Complementary colours are those on the opposite side of the traditional colour wheel.
If you remember back to your school days you most likely learned that the three primary colours are red, yellow and blue. If you mix these in certain ways you can achieve orange, green and purple.
These colours are arranged around a wheel with red opposite green, orange opposite blue and yellow opposite purple. However, there are countless shades of these colours in between. Let's look at how useful this wheel is when adjusting, mixing and contrasting colours in your artwork.
A basic colour wheel is a simple (though inexact) method of showing how colours react, mix and complement each other.
Working with coloured pencils is very different from working with paint as we don't mix colours - we layer them to provide a visual blend.
Depending on the colour order we can get very different colours from our optical mixing. Putting blue on the paper first and then yellow on top gives a very different green from the one produced by doing this in the opposite order.
The wheel above was prepared using a selection of 12 Caran d'Ache Pablo colours. Starting with the three primaries (yellow, red and blue) we add secondary colours (orange, violet and green) and then 6 tertiary colours (those in between - like blue green and yellow orange).
Using the Primary blue segment as an example, it was created in the following manner.
First the blue pencil was layered in the outer and inner segment as shown. The opposite colour if you take a line straight across the wheel is orange, so this was layered on what will become the dark ring. The blue was then layered on top of this, creating a greenish hue.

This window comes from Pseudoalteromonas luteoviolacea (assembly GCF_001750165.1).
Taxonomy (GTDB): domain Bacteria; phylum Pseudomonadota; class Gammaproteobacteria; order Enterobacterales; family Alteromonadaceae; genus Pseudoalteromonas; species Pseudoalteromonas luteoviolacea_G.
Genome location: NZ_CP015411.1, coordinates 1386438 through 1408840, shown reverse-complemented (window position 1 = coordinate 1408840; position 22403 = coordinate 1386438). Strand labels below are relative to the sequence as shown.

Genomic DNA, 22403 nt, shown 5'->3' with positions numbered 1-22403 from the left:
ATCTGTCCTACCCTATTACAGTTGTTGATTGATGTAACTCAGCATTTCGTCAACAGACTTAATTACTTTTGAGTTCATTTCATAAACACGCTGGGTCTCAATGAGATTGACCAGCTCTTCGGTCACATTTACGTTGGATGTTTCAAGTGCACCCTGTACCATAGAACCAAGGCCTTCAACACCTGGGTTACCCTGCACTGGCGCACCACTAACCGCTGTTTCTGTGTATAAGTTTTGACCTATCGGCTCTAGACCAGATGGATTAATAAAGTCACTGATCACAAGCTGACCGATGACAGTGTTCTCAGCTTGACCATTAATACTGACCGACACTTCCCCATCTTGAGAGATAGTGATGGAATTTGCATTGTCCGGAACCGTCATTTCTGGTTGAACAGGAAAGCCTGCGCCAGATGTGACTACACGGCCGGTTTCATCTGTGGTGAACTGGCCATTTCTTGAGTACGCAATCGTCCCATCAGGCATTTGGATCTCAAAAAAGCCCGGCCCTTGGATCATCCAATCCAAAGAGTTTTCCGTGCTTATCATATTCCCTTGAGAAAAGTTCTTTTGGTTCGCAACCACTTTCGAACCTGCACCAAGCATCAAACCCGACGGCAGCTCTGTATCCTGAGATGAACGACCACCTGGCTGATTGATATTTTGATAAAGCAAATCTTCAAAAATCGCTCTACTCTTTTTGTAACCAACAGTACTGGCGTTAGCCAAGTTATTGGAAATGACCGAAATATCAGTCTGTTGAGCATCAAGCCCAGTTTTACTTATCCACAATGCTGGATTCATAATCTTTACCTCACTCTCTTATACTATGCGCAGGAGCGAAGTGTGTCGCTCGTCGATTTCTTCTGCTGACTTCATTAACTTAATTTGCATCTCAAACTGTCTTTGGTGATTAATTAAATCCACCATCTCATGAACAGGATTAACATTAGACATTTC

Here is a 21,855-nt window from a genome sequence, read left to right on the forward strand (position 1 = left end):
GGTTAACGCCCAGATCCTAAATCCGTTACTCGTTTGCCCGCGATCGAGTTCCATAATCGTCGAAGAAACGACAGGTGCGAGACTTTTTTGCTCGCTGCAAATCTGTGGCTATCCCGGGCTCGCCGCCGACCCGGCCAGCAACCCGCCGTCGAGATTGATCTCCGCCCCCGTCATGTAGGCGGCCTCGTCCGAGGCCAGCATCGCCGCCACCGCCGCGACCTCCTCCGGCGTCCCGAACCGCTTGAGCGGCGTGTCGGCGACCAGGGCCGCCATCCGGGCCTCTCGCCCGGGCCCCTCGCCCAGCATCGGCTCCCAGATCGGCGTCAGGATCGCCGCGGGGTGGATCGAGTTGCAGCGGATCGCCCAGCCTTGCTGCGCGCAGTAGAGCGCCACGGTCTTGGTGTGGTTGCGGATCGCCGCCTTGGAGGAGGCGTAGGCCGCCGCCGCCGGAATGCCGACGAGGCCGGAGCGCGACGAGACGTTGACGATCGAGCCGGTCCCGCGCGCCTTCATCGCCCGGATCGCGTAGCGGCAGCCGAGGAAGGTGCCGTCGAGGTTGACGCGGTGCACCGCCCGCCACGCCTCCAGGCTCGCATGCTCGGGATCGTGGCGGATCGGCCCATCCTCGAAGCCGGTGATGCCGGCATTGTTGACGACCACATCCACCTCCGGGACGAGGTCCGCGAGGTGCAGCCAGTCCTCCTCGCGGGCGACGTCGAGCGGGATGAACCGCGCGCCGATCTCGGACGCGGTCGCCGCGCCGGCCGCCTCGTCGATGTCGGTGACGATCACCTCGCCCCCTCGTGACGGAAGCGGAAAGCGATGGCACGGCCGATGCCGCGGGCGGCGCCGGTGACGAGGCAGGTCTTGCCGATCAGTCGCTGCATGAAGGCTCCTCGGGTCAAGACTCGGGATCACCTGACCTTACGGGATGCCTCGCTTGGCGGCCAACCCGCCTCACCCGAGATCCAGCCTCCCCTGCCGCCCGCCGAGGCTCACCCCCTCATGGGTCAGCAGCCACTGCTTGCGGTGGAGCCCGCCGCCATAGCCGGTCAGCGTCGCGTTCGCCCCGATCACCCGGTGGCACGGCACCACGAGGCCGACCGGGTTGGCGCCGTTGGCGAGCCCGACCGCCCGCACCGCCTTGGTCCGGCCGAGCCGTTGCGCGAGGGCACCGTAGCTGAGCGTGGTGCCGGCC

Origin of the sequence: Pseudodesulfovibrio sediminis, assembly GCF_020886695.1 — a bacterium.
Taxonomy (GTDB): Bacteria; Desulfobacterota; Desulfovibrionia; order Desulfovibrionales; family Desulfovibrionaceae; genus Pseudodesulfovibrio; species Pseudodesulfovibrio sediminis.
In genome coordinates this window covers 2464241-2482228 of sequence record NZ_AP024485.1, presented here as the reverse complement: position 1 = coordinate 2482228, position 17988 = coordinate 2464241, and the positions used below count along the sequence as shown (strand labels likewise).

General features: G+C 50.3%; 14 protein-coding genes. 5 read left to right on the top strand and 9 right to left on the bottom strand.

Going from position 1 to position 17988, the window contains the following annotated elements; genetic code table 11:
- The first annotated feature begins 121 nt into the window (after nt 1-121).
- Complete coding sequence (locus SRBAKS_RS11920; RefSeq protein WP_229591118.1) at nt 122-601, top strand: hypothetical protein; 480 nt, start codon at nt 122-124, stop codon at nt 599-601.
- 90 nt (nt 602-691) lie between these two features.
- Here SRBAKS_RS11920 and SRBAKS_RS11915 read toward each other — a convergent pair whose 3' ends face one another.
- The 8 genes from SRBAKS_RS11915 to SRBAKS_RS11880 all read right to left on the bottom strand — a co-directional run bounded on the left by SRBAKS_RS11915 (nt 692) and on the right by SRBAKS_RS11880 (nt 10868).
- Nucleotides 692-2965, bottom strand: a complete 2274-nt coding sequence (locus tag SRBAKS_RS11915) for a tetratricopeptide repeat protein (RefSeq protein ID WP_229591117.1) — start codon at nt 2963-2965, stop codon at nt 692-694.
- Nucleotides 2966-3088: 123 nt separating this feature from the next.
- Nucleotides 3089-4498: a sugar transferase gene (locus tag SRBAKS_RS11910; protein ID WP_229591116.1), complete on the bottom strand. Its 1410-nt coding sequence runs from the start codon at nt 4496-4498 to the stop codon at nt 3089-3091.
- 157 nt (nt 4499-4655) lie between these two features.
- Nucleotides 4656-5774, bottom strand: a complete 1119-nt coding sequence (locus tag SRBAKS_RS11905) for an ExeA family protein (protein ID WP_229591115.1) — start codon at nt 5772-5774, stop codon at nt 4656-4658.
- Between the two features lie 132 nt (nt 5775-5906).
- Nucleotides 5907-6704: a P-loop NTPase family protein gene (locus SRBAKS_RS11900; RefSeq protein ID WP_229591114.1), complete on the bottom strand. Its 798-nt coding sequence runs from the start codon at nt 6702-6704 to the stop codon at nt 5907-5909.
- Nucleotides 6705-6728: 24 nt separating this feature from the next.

On the other side of the wheel we reverse this, by first layering the complimentary colour of blue on the dark ring and then adding orange.
This illustrates that adding the complementary colour has the effect of darkening an area in most cases. As you see, some colours darken better than others There is no perfect solution.
If you wish to try this with your own colours follow the procedure below.
NOTE: The best secondary colours come from the choice of the nearest primary to the desired shade - i.e. the best orange comes from an orange red and an orange yellow as both contain the desired colour. If we select the 'other' pair of red and yellow we will get a dirty orange.
Now this might be what we were hoping to achieve, so it is not wrong, but it isn't necessarily what we were hoping to get.
Draw your main circle with two smaller ones inside it (to produce the band). Split your circle into 12 segments (30 degrees).
If we were painting we would select two yellows (an orange yellow and a green yellow); two reds (an orange red and a purple red); and two blues (a green blue and a purple blue).
Using pencils we can't mix all of our base colours as we would when painting, so dip into your box of pencils and 12 colours that represent the full range round the wheel.
We can 'make' colours with pencils to a modest extent - as in the blue/yellow/green wheel shown in progress. In this example we are looking at the blue and yellows and how we can get the secondary colour - Green.
You can move on to develop the whole wheel and when you have all your main colours in place, complete the second layer of complementary (opposite) colours in the mid way band. When you have reached this stage, work over the top of each segment again with the main colour. This will intensify the main colour and show up the dark band in the centre, which demonstrates how different colours darken in different ways.
In the notes above we have been looking at how the use of complementary colours provides a dark tone without using the dead hand of black in the mixture.
Shadow is an essential component of our picture making. Not only does contrast make our work more lively and attractive, it gives us three dimensional form. The darker our darks our the lighter it makes our lights appear. red-agains